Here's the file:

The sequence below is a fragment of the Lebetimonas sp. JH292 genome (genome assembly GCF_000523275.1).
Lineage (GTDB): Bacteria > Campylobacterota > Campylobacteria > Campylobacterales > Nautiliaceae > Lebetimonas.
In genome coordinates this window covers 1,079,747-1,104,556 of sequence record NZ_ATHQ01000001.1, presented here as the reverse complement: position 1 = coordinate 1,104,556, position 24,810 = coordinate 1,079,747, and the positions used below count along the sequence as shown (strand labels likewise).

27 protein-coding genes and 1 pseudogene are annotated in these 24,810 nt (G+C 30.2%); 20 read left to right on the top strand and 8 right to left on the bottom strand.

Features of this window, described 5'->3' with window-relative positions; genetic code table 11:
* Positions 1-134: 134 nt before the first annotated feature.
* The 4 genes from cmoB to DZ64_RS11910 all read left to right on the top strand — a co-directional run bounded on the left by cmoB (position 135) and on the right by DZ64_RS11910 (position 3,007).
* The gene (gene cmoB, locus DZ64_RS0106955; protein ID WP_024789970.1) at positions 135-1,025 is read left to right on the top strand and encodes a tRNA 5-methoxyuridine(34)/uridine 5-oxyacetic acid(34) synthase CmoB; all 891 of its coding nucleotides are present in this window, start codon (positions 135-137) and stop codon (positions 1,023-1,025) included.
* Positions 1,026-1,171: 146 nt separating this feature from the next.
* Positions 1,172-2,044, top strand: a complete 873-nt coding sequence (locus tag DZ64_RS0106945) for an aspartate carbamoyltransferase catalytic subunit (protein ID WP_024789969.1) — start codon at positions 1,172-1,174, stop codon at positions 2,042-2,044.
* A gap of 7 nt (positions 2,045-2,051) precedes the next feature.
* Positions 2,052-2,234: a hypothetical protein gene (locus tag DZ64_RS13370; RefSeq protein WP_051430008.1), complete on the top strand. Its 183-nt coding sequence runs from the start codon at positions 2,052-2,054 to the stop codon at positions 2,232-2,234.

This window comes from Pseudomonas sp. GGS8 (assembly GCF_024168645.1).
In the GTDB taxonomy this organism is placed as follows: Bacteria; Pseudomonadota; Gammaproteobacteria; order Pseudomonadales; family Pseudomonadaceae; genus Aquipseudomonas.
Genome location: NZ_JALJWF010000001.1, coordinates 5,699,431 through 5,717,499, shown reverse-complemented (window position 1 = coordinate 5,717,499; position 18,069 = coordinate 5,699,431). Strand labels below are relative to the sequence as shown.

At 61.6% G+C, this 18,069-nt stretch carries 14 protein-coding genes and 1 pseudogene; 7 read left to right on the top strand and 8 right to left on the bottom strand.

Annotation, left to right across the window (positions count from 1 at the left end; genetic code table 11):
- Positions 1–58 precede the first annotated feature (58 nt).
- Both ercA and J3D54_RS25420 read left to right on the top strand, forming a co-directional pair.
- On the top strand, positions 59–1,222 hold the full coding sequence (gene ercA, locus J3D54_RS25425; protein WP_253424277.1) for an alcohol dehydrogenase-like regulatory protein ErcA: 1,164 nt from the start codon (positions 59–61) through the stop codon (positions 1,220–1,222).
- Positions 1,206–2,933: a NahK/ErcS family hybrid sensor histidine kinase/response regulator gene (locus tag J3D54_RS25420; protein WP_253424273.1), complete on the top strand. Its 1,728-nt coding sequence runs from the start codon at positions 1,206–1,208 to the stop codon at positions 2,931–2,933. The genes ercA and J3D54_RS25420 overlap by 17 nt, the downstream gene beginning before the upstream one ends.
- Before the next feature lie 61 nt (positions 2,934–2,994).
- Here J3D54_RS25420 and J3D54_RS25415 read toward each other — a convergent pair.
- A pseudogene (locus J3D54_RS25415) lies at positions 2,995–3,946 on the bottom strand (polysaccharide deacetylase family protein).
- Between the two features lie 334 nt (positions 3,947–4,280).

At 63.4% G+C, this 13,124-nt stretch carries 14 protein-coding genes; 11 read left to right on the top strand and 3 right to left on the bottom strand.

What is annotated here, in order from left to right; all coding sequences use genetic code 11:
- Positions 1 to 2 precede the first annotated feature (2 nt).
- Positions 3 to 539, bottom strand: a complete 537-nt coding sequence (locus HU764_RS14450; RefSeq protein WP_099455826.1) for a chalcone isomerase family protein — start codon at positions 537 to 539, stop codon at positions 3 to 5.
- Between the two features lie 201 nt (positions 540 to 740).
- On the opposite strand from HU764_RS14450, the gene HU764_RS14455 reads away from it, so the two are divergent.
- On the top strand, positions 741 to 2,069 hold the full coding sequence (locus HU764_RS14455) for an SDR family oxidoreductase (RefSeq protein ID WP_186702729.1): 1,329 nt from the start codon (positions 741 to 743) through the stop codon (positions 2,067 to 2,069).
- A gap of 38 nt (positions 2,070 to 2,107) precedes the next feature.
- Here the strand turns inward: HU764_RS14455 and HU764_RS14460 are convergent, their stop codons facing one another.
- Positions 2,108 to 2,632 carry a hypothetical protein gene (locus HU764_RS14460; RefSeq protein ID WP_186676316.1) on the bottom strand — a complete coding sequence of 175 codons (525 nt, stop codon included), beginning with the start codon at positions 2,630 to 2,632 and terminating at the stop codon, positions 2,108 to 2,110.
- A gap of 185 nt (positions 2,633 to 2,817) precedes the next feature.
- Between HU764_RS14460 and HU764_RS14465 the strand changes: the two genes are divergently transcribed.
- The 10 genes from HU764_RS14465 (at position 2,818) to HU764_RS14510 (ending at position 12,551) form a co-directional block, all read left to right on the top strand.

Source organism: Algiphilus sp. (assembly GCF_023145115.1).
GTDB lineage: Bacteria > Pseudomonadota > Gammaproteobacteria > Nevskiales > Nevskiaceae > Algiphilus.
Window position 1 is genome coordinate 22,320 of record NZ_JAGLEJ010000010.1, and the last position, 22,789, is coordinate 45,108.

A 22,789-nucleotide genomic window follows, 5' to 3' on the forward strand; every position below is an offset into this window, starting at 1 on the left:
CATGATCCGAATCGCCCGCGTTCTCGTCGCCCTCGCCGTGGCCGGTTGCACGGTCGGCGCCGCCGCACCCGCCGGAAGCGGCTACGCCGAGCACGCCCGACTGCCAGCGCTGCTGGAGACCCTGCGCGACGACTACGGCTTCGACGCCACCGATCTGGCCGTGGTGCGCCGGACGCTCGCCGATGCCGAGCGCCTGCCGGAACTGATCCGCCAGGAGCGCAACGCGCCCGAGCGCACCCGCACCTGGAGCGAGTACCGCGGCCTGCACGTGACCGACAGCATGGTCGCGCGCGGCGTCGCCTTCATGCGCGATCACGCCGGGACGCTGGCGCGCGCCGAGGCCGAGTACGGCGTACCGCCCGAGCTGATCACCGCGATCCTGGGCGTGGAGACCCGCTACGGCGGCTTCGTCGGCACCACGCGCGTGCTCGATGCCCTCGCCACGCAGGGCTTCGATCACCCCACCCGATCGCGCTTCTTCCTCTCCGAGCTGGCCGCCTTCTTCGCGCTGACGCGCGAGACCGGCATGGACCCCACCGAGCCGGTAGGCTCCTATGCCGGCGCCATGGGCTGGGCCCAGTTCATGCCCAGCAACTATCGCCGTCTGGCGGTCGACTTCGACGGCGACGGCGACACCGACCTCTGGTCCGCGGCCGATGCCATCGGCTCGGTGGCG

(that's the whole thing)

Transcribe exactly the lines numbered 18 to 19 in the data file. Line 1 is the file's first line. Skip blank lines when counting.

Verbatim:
- Positions 1–58 precede the first annotated feature (58 nt).
- Both ercA and J3D54_RS25420 read left to right on the top strand, forming a co-directional pair.